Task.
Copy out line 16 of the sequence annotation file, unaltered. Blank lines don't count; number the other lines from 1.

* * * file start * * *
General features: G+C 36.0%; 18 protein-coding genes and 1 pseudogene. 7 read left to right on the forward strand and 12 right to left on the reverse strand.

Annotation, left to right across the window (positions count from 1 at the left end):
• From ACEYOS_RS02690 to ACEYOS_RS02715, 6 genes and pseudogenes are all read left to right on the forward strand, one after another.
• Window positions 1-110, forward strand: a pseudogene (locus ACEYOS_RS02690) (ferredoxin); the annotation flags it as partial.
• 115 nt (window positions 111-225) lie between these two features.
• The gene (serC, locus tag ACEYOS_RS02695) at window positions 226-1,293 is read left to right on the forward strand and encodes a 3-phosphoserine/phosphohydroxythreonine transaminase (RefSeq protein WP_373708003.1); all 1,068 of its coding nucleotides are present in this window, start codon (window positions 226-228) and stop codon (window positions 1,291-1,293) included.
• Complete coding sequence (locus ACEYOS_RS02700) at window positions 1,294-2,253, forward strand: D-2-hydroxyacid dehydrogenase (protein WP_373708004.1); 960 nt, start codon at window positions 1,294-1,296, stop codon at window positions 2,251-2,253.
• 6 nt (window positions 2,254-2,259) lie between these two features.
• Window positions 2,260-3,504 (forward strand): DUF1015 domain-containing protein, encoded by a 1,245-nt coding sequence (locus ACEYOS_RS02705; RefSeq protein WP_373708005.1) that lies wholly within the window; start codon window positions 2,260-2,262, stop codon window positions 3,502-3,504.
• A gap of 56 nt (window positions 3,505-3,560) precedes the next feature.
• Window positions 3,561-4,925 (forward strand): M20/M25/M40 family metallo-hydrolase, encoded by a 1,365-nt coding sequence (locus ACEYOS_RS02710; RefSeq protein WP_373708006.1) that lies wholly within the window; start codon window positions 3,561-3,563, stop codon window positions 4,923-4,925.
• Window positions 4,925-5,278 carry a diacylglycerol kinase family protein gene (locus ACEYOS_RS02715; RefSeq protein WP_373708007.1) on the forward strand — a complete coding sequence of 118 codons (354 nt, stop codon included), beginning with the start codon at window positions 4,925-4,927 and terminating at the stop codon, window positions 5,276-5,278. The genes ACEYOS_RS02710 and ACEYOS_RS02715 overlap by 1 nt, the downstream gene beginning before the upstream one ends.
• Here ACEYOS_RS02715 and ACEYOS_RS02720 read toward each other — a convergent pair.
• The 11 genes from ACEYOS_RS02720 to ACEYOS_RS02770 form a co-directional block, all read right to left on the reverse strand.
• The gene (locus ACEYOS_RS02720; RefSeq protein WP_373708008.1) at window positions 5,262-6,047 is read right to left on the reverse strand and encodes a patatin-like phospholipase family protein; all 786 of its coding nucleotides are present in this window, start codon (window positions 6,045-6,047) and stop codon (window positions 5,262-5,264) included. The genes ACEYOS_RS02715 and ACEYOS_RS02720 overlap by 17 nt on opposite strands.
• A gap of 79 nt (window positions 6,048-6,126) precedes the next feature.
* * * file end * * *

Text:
• A gap of 79 nt (window positions 6,048-6,126) precedes the next feature.